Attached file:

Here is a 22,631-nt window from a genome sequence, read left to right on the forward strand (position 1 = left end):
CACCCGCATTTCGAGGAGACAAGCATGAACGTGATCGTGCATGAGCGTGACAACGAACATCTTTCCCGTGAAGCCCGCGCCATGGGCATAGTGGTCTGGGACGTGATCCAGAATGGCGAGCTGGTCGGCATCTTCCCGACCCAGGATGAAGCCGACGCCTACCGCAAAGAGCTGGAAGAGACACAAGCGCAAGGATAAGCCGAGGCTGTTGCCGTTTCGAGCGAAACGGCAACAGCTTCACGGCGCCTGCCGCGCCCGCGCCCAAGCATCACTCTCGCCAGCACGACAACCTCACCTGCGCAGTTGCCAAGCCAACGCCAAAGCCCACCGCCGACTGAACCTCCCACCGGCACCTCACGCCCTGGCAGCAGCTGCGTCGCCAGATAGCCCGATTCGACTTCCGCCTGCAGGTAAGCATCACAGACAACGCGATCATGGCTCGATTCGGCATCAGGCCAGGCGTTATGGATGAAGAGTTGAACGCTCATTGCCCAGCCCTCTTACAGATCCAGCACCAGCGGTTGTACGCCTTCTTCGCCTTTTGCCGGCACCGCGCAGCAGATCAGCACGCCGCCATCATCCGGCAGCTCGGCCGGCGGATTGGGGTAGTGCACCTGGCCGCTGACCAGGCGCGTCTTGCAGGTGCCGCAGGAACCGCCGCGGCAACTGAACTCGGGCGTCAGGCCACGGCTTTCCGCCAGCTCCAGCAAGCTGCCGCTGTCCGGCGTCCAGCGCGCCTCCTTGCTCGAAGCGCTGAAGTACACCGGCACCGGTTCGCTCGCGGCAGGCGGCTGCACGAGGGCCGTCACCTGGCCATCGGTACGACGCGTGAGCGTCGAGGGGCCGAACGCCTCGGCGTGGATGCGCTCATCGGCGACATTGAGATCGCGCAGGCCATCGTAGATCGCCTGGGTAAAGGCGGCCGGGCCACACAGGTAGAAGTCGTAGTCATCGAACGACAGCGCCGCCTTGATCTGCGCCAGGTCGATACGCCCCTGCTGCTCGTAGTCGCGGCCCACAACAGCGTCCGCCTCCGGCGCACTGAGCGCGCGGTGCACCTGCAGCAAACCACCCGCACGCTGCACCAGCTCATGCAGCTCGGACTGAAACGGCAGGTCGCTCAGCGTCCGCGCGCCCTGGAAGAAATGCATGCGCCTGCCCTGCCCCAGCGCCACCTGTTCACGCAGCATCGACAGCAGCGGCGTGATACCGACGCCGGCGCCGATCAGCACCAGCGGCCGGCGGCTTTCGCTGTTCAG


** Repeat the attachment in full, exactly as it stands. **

Here is a 22,631-nt window from a genome sequence, read left to right on the forward strand (position 1 = left end):
CACCCGCATTTCGAGGAGACAAGCATGAACGTGATCGTGCATGAGCGTGACAACGAACATCTTTCCCGTGAAGCCCGCGCCATGGGCATAGTGGTCTGGGACGTGATCCAGAATGGCGAGCTGGTCGGCATCTTCCCGACCCAGGATGAAGCCGACGCCTACCGCAAAGAGCTGGAAGAGACACAAGCGCAAGGATAAGCCGAGGCTGTTGCCGTTTCGAGCGAAACGGCAACAGCTTCACGGCGCCTGCCGCGCCCGCGCCCAAGCATCACTCTCGCCAGCACGACAACCTCACCTGCGCAGTTGCCAAGCCAACGCCAAAGCCCACCGCCGACTGAACCTCCCACCGGCACCTCACGCCCTGGCAGCAGCTGCGTCGCCAGATAGCCCGATTCGACTTCCGCCTGCAGGTAAGCATCACAGACAACGCGATCATGGCTCGATTCGGCATCAGGCCAGGCGTTATGGATGAAGAGTTGAACGCTCATTGCCCAGCCCTCTTACAGATCCAGCACCAGCGGTTGTACGCCTTCTTCGCCTTTTGCCGGCACCGCGCAGCAGATCAGCACGCCGCCATCATCCGGCAGCTCGGCCGGCGGATTGGGGTAGTGCACCTGGCCGCTGACCAGGCGCGTCTTGCAGGTGCCGCAGGAACCGCCGCGGCAACTGAACTCGGGCGTCAGGCCACGGCTTTCCGCCAGCTCCAGCAAGCTGCCGCTGTCCGGCGTCCAGCGCGCCTCCTTGCTCGAAGCGCTGAAGTACACCGGCACCGGTTCGCTCGCGGCAGGCGGCTGCACGAGGGCCGTCACCTGGCCATCGGTACGACGCGTGAGCGTCGAGGGGCCGAACGCCTCGGCGTGGATGCGCTCATCGGCGACATTGAGATCGCGCAGGCCATCGTAGATCGCCTGGGTAAAGGCGGCCGGGCCACACAGGTAGAAGTCGTAGTCATCGAACGACAGCGCCGCCTTGATCTGCGCCAGGTCGATACGCCCCTGCTGCTCGTAGTCGCGGCCCACAACAGCGTCCGCCTCCGGCGCACTGAGCGCGCGGTGCACCTGCAGCAAACCACCCGCACGCTGCACCAGCTCATGCAGCTCGGACTGAAACGGCAGGTCGCTCAGCGTCCGCGCGCCCTGGAAGAAATGCATGCGCCTGCCCTGCCCCAGCGCCACCTGTTCACGCAGCATCGACAGCAGCGGCGTGATACCGACGCCGGCGCCGATCAGCACCAGCGGCCGGCGGCTTTCGCTGTTCAG